2. The bride and groom have been engaged for 12 years. Odds are the groomsmen aren’t young bucks who can have few responsibilities in their lives. Those aren’t excuses, that’s life.
    3. Bachelor parties are sometimes surprise shindigs. This could still happen, but nothing is going to happen if bride keeps inserting herself and trying to control other people.

    If the groom is old enough to be married, and gone through two tours in the military, he should be mature enough to get over it. If he just wants to have a poker night with his buddies, he can always hold one himself after the wedding unless he was planning to dump all his friends after the wedding.

    • LizaJane December 5, 2018, 1:40 pm

      “…unless he was planning to dump all his friends after the wedding. ”

      Where did that come from?

      • HenrysMom December 5, 2018, 9:28 pm

        Dumping his friends after the wedding is often the case, for various reasons. For my brother, it was because his wife put so many limits on his time, he couldn’t find time for his own family, much less his friends.

        However, in this case, if Jim dumps his friends, it’ll be because they didn’t step up. Hopefully OP has a brother, boyfriend, husband, or even their father to help out with this.

      • ALM December 6, 2018, 4:00 pm

        You haven’t been on this site very long, have you? Demanding newlyweds who dump their bridal party friends after many long months of expecting to be celebrated is practically a cliché here.

        • LizaJane December 7, 2018, 6:26 am

          I’ve been on here for 10-+ years.

          I just don’t see anything in the OP that indicates the groom was planning to dump his friends; although I wouldn’t blame him if he did after this. 2 groomsmen are his brothers, which makes that more difficult.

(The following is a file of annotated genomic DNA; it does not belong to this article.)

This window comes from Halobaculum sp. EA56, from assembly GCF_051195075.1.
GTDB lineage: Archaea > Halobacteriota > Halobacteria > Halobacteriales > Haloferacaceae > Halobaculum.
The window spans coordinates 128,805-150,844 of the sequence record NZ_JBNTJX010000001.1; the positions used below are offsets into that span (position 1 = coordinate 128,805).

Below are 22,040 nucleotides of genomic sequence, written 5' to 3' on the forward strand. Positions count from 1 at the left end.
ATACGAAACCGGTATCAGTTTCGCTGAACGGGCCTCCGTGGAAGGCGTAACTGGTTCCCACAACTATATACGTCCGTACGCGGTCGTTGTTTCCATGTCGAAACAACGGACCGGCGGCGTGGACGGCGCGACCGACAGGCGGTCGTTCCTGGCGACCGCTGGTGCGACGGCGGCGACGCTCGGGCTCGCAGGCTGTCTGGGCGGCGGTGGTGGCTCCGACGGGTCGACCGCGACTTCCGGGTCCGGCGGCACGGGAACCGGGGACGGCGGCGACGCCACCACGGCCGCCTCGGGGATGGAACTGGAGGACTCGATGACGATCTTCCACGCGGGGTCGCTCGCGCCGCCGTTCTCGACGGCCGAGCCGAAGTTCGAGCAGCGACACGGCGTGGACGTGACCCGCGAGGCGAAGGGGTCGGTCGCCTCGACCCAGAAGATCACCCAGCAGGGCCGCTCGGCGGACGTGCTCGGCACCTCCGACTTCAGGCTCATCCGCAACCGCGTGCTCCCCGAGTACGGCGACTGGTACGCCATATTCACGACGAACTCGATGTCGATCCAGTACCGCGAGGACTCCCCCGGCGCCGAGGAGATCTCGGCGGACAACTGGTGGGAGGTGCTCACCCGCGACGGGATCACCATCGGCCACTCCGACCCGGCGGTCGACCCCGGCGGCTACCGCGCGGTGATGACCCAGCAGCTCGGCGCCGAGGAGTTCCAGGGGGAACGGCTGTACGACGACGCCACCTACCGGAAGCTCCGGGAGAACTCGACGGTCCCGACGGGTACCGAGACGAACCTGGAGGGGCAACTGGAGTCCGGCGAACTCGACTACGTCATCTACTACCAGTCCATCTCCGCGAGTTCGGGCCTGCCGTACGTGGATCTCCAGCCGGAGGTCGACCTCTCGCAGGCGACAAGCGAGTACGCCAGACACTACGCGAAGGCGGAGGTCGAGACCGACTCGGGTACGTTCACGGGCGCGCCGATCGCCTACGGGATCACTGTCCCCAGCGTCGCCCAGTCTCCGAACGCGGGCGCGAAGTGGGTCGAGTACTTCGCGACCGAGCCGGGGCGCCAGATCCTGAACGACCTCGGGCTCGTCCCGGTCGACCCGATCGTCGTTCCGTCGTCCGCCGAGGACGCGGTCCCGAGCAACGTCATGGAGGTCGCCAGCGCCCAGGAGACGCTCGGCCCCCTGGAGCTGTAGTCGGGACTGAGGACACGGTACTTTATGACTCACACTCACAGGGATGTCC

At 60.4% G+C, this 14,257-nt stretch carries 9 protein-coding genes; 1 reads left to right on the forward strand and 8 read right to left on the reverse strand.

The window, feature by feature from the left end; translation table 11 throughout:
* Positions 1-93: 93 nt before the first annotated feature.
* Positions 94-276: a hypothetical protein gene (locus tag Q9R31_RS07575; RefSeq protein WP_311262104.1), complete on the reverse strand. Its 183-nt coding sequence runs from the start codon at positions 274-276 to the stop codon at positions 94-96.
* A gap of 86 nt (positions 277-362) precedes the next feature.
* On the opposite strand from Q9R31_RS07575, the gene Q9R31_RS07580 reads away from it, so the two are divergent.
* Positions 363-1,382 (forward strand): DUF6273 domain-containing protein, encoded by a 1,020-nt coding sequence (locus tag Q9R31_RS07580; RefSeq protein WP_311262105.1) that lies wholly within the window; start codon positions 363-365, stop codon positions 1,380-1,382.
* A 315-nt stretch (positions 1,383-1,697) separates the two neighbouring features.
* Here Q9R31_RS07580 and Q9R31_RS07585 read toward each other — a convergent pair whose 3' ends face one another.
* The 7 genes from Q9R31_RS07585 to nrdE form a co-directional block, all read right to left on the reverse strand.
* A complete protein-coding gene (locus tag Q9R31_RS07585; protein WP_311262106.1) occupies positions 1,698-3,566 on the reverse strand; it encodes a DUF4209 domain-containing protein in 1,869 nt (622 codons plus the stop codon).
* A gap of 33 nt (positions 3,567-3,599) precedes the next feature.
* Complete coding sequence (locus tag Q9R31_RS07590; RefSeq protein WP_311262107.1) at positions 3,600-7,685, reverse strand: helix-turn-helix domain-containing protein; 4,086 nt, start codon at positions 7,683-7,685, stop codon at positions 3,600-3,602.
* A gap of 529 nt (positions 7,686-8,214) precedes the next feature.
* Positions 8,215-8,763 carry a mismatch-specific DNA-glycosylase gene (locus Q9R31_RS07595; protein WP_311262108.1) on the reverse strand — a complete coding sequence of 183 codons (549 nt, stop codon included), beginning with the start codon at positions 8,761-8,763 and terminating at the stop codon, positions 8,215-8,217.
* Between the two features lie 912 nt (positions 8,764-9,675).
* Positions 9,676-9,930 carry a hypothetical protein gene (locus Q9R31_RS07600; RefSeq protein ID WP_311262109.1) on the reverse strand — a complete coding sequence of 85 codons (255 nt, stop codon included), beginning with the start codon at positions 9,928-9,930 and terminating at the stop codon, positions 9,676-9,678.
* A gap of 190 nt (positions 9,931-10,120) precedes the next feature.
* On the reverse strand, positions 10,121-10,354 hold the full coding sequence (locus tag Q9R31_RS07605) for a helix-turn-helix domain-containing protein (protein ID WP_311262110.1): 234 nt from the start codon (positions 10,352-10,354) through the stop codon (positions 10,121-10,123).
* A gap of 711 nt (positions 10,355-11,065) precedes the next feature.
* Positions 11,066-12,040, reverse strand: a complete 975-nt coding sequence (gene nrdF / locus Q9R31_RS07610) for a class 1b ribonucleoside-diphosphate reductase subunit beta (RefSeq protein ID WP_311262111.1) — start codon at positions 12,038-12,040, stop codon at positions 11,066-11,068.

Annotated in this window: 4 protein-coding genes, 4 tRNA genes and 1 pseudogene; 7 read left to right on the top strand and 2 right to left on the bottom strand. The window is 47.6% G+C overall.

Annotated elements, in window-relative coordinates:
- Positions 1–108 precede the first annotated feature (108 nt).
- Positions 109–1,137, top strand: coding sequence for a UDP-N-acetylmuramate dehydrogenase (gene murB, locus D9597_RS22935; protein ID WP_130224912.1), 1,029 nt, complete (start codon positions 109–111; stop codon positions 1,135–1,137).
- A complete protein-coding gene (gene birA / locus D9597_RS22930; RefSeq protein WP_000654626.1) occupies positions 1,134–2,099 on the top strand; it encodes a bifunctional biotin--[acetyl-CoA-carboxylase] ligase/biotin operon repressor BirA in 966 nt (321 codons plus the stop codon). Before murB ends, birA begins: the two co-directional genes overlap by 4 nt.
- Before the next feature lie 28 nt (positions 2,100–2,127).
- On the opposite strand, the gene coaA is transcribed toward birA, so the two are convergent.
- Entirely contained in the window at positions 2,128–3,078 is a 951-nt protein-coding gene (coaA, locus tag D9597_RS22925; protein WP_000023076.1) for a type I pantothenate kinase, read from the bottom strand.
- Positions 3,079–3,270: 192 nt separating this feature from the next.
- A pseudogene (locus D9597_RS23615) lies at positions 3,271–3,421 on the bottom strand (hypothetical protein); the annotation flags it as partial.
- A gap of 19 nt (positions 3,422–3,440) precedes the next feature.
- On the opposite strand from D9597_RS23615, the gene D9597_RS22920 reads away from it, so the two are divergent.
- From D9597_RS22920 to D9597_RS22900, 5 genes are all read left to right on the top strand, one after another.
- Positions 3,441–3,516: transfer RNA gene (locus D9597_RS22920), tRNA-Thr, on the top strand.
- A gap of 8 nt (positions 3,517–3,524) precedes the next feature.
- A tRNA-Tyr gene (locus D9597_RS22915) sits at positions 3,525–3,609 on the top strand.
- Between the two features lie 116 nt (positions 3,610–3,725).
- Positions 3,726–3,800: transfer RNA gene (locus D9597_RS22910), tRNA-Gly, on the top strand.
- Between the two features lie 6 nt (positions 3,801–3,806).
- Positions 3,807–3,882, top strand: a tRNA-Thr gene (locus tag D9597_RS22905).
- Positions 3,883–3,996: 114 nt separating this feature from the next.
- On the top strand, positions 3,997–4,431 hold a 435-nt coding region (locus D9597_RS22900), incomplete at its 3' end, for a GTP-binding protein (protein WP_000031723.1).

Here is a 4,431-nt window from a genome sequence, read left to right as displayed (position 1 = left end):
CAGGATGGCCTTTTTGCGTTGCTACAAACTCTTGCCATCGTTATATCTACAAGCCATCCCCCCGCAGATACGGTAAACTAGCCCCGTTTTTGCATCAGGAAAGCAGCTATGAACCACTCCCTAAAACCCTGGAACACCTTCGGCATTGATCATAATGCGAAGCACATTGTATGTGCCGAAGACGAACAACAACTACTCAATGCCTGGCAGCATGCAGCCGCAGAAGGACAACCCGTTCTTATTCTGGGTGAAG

I think you’re making an interesting assumption.

    • Rinme December 6, 2018, 12:44 am

      This. The situation is between Jim and his buddies. Don’t butt in. Lack of a bachelors party is not the end of the world.

  • NicoleK December 5, 2018, 8:08 am

    If he were writing in I would tell him to get over it, but he isn’t.

    I’d call the brothers or his friends and say, “Look, he’s very upset, can you just surprise him with pizza and beer or something simple.”

    Alternately, if you have a BF have him throw it.

  • DGS December 5, 2018, 8:20 am

    No one is owed a Bachelor Party or a Bachelorette Party or showers, for that matter. It would be lovely if friends would take the initiative to host one or more of those events (never family – it’s seen as a gift grab), but if it does not happen, Pam/Beth and Jim need to accept that it did not happen and evaluate their friendships. Is it possible that they are not as close to their friends as they thought? Is it possible that their friends are in financial strain secondary to the wedding expenses (clothing, travel, wedding gift), so budgeting additional funds towards a party is not feasible at this time? Is it possible that their friends have had some unexpected expenses or events of their own? It is possible that they are not very good friends (the wedding couple is always the one initiating activities and being there for friends but no reciprocation on the part of the friends)? Or, is it an age thing – their friends might have gotten married slightly younger and may be wrapped up in the needs of their own young families now and less cognizant of the parties they may have participated in in the past?